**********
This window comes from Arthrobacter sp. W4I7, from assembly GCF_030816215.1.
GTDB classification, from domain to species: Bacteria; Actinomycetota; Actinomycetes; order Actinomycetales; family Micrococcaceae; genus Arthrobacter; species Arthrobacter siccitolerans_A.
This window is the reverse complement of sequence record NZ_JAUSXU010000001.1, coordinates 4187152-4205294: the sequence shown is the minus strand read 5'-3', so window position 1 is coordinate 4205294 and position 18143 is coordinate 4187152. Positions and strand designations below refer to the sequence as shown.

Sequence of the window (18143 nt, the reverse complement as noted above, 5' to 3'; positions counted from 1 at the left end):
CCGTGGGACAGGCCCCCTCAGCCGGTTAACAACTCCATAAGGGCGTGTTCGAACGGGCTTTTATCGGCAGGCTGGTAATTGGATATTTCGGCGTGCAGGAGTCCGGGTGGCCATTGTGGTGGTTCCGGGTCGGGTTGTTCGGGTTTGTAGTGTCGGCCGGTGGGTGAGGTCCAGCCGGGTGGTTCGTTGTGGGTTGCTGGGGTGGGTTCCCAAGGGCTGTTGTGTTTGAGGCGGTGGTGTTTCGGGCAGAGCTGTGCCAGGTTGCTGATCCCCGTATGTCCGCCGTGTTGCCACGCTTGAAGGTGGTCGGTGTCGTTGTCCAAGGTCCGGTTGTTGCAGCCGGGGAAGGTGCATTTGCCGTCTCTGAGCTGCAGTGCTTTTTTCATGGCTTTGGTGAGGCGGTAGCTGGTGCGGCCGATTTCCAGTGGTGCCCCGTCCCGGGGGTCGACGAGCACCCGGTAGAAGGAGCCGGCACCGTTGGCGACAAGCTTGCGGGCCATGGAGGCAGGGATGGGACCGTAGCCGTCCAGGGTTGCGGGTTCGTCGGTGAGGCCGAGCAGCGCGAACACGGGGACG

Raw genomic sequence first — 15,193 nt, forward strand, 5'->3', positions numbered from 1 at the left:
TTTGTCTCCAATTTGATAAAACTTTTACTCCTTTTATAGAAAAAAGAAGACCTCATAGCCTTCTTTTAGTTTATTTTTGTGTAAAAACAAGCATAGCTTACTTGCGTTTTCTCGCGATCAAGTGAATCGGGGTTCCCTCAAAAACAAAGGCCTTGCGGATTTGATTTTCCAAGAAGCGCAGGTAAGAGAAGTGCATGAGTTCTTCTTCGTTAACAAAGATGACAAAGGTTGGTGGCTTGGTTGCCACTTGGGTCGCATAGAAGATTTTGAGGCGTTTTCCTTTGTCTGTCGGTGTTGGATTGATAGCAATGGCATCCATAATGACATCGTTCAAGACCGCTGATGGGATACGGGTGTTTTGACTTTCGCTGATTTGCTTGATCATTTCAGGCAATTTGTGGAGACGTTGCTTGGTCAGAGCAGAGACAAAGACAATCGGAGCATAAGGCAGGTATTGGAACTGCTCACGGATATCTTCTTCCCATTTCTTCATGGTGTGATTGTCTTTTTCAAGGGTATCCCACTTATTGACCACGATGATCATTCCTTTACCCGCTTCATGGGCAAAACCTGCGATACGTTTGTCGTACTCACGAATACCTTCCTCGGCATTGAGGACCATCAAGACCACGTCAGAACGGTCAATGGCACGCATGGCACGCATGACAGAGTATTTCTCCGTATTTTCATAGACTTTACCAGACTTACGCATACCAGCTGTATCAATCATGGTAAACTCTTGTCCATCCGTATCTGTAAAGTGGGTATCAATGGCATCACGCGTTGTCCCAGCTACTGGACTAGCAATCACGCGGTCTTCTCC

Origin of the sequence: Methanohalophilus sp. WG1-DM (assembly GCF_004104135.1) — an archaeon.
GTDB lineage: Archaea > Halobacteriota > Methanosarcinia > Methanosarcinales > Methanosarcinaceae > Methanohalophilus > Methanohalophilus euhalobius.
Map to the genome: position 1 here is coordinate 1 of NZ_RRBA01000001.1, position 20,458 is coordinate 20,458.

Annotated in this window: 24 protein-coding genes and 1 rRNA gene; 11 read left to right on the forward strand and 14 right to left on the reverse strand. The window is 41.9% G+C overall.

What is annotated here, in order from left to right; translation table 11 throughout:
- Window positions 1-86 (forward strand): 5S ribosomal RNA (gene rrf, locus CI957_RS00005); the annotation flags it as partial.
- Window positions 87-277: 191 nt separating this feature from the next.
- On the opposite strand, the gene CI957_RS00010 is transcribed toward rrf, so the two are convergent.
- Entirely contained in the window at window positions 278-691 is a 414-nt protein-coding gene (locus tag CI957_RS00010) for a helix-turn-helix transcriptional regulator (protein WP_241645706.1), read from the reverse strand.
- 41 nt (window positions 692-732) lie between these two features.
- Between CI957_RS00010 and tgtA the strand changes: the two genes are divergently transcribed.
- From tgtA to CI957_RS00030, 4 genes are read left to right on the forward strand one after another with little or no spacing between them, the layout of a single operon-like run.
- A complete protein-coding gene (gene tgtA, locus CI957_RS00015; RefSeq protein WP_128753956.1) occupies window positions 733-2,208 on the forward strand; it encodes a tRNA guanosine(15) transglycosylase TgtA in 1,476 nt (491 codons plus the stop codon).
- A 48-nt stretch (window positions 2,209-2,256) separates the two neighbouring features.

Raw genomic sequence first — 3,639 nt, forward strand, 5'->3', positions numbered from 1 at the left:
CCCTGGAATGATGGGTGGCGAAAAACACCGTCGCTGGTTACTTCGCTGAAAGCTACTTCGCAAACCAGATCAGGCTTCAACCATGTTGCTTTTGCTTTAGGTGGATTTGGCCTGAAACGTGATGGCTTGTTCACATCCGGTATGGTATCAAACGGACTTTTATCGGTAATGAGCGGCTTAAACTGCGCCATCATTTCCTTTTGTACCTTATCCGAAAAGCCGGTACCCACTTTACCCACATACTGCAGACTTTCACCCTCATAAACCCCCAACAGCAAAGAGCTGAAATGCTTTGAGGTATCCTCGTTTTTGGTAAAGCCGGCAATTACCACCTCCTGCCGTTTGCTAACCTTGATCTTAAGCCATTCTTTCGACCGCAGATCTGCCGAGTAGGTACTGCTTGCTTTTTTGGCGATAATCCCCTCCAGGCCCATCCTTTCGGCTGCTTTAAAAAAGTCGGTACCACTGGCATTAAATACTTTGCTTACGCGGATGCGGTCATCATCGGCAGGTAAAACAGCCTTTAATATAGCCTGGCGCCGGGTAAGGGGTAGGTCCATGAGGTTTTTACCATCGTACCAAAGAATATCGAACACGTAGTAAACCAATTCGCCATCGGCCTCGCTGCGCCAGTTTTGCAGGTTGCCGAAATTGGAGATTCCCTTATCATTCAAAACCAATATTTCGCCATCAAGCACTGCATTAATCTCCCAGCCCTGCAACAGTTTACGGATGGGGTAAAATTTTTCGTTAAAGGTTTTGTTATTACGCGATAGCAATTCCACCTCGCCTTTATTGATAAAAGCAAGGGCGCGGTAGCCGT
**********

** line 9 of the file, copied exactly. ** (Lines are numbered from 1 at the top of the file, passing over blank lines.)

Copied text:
GTDB lineage: Archaea > Halobacteriota > Methanosarcinia > Methanosarcinales > Methanosarcinaceae > Methanohalophilus > Methanohalophilus euhalobius.